Oh my goodness you have been sent down the mother of all rabbitholes.

The CP-8841’s do not run SCCP. Cisco has actually deprecated that protocol. They run SIP. I don’t even think there is SCCP firmware available for those phones.

Plug your phone into a PoE port and while it’s at the grey screen saying provisioning, press the gear button and then go to Phone Information and it will show what Enterprise firmware is loaded on it. You will likely see sip in the name, there.

The OLDER phones like the 8_NINE_41’s (8941) and the other x9xx model phones are the ones that run SCCP firmware. However, Cisco did release SIP firmware for them (now, unavailable since Cisco deprecated those phones - unavailable from Cisco that is but still available from your favorite Russian pirate site, lol)

But the 88xx’s and 78xx models run SIP and you can simply create a generic pjsip extension for them and go to town. However, I don’t think anything other than straight calling works on them because the SIP firmware on those phones is “Ciscoified” meaning the call control (forwarding, message lights, etc.) is completely alien to how Asterisk/FreePBX does it.

Now, how do you get the BLF functions working on those phones? Simple. You have 1 of 3 options.

Option #1 is to patch Asterisk in FreeBSD. There’s 2 ways. First is to setup a straight Asterisk system and apply the usecallmanager patch to that. Meaning, recompile asterisk. Then follow the advanced guide on the Sangoma help site to install the FreePBX GUI on top of that:

Installing FreePBX GUI Manually (Experts Only) - FreePBX Open Source - Sangoma Documentation (atlassian.net)

The second way is to install FreePBX and it’s version of Asterisk then download the FreePBX rpm’s and patch them then recompile FreePBX’s Asterisk. The current usecallmanager patch seems to patch chan_pjsip not the older antique sip so ignore the cautions you see in older posts on this forum. The instructions to do that are here:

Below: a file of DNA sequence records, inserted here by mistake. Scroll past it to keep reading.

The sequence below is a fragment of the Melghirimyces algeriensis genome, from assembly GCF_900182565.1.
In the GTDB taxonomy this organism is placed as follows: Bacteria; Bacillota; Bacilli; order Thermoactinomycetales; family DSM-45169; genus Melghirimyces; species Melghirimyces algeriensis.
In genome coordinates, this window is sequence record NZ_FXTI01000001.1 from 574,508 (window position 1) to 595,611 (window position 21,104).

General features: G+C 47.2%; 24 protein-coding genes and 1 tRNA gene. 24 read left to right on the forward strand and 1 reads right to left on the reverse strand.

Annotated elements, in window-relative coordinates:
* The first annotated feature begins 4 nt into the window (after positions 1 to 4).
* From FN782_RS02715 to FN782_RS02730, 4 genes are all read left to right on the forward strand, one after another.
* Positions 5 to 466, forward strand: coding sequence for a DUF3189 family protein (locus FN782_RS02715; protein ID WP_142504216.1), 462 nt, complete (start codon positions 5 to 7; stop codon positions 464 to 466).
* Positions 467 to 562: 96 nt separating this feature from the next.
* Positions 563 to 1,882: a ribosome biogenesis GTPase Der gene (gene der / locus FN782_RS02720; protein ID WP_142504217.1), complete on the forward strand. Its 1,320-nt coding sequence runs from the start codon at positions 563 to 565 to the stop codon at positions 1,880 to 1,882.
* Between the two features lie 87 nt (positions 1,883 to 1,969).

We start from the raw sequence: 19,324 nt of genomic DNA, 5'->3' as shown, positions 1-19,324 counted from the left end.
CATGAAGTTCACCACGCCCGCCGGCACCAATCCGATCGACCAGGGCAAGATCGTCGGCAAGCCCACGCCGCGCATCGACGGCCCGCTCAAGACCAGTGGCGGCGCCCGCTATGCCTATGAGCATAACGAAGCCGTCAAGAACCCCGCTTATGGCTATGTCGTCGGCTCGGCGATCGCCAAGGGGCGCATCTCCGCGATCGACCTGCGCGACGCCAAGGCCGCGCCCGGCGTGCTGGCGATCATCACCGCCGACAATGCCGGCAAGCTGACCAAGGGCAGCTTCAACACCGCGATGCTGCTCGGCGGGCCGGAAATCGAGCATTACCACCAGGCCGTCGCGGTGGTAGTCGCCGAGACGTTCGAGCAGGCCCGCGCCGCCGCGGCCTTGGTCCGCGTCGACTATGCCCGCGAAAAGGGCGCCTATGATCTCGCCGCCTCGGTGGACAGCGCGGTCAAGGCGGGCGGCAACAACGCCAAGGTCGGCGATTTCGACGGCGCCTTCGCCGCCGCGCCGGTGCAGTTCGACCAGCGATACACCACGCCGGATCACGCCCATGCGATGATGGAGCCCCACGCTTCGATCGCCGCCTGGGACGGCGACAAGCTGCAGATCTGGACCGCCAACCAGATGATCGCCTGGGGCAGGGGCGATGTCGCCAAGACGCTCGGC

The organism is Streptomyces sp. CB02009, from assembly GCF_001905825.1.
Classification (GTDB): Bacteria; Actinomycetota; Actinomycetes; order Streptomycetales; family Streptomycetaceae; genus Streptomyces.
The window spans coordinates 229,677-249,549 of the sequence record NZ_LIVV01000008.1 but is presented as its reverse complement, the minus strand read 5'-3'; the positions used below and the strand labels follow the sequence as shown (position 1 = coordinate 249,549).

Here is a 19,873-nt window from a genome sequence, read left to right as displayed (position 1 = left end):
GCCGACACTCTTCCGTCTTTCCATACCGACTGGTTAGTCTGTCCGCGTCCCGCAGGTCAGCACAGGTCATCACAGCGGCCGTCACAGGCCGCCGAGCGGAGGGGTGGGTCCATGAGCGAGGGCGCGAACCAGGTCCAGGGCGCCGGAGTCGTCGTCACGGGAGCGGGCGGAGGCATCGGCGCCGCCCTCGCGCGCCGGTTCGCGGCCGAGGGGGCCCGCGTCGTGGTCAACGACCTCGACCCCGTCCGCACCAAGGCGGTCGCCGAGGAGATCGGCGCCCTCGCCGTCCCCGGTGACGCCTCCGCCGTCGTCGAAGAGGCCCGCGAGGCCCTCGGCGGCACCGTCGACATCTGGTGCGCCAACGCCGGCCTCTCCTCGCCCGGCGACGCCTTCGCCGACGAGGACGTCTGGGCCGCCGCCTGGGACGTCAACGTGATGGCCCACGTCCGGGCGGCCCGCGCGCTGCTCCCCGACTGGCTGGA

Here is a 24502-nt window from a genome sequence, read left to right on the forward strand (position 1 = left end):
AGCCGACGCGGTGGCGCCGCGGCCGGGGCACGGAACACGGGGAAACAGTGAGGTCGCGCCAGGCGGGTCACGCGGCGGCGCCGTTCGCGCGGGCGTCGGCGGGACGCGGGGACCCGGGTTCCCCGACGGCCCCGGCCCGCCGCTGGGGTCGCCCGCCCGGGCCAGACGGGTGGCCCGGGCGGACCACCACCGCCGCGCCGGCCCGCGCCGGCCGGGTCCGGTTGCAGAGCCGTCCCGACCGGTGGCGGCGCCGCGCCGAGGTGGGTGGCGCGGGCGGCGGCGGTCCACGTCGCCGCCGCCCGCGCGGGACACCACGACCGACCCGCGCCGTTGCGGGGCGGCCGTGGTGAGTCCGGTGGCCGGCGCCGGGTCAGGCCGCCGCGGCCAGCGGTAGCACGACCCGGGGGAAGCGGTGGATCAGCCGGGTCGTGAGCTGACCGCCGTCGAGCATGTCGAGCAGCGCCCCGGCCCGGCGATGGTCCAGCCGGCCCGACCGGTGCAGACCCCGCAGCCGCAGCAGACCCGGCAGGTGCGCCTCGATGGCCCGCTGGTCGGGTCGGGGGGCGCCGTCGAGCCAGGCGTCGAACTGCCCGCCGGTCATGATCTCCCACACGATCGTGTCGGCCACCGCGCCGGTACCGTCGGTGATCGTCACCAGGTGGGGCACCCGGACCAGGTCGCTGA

[2023 FULL GUIDE] Applying UseCallManager Patch for FreePBX - YouTube

and here:

https://sangomakb.atlassian.net/wiki/spaces/FCD/pages/10551648/Patching+Asterisk+16+on+FreePBX+16+with+USECALLMANAGER.NZ+Presence+for+Cisco+SIP-Firmware+Phones

Option #2 is to buy the licenses for the 3PCC firmware from Cisco and replace the Enterprise firmware with 3PCC. The firmware license is inexpensive, under $50 if you get it from a large Cisco reseller like CDW. It puts a webserver on the phone and you can configure the phone with a web browser like any Polycom or other phone, no need to muck about with XML files. I will put some more info on this at the bottom of this post.

Option #3 is to use SCCP per the following:

Warning though - those instructions are older. They may not apply to current FreePBX. But supposedly that driver has now included SIP support and works with the x8xx phones. I have never tried it, as I think the focus has been to use it for the older SCCP phones.

An interesting comment in this thread here:

Register Cisco Phones after SCCP Manager Install - FreePBX / Endpoints - FreePBX Community Forums

is:

“The Asterisk folks I’ve talked to lately want to stress that Cisco (especially 79xx) phones using the SIP Image should be outlawed. I support that position. They are, without exception, the hardest phone to configure and working reliably, and even once installed still don’t work as well as the phones in Skinny mode.”